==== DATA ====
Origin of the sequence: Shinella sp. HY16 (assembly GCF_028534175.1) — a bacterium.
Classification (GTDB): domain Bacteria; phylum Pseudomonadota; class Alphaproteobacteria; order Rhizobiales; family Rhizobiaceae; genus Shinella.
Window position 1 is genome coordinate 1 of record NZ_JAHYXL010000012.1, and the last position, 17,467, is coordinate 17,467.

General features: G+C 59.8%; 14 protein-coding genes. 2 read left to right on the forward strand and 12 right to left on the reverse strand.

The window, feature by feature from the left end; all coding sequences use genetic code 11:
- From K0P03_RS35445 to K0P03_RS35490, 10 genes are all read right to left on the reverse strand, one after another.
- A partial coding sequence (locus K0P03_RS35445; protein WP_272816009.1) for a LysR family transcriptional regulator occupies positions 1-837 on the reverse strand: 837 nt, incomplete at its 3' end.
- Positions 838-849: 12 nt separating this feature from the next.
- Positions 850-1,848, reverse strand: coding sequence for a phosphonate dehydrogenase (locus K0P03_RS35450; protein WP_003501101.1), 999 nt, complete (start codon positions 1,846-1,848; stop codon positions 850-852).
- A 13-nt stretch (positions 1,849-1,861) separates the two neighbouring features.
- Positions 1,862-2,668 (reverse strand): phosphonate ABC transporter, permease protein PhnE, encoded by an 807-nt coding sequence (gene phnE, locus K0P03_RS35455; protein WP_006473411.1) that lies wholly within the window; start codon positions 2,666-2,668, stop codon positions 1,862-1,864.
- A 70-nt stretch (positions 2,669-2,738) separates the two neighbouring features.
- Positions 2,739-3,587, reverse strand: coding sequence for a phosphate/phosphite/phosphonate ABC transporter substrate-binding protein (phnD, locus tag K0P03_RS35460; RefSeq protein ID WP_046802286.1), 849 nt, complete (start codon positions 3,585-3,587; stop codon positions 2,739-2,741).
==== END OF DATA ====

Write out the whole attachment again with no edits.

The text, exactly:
Origin of the sequence: Shinella sp. HY16 (assembly GCF_028534175.1) — a bacterium.
Classification (GTDB): domain Bacteria; phylum Pseudomonadota; class Alphaproteobacteria; order Rhizobiales; family Rhizobiaceae; genus Shinella.
Window position 1 is genome coordinate 1 of record NZ_JAHYXL010000012.1, and the last position, 17,467, is coordinate 17,467.

General features: G+C 59.8%; 14 protein-coding genes. 2 read left to right on the forward strand and 12 right to left on the reverse strand.

The window, feature by feature from the left end; all coding sequences use genetic code 11:
- From K0P03_RS35445 to K0P03_RS35490, 10 genes are all read right to left on the reverse strand, one after another.
- A partial coding sequence (locus K0P03_RS35445; protein WP_272816009.1) for a LysR family transcriptional regulator occupies positions 1-837 on the reverse strand: 837 nt, incomplete at its 3' end.
- Positions 838-849: 12 nt separating this feature from the next.
- Positions 850-1,848, reverse strand: coding sequence for a phosphonate dehydrogenase (locus K0P03_RS35450; protein WP_003501101.1), 999 nt, complete (start codon positions 1,846-1,848; stop codon positions 850-852).
- A 13-nt stretch (positions 1,849-1,861) separates the two neighbouring features.
- Positions 1,862-2,668 (reverse strand): phosphonate ABC transporter, permease protein PhnE, encoded by an 807-nt coding sequence (gene phnE, locus K0P03_RS35455; protein WP_006473411.1) that lies wholly within the window; start codon positions 2,666-2,668, stop codon positions 1,862-1,864.
- A 70-nt stretch (positions 2,669-2,738) separates the two neighbouring features.
- Positions 2,739-3,587, reverse strand: coding sequence for a phosphate/phosphite/phosphonate ABC transporter substrate-binding protein (phnD, locus tag K0P03_RS35460; RefSeq protein ID WP_046802286.1), 849 nt, complete (start codon positions 3,585-3,587; stop codon positions 2,739-2,741).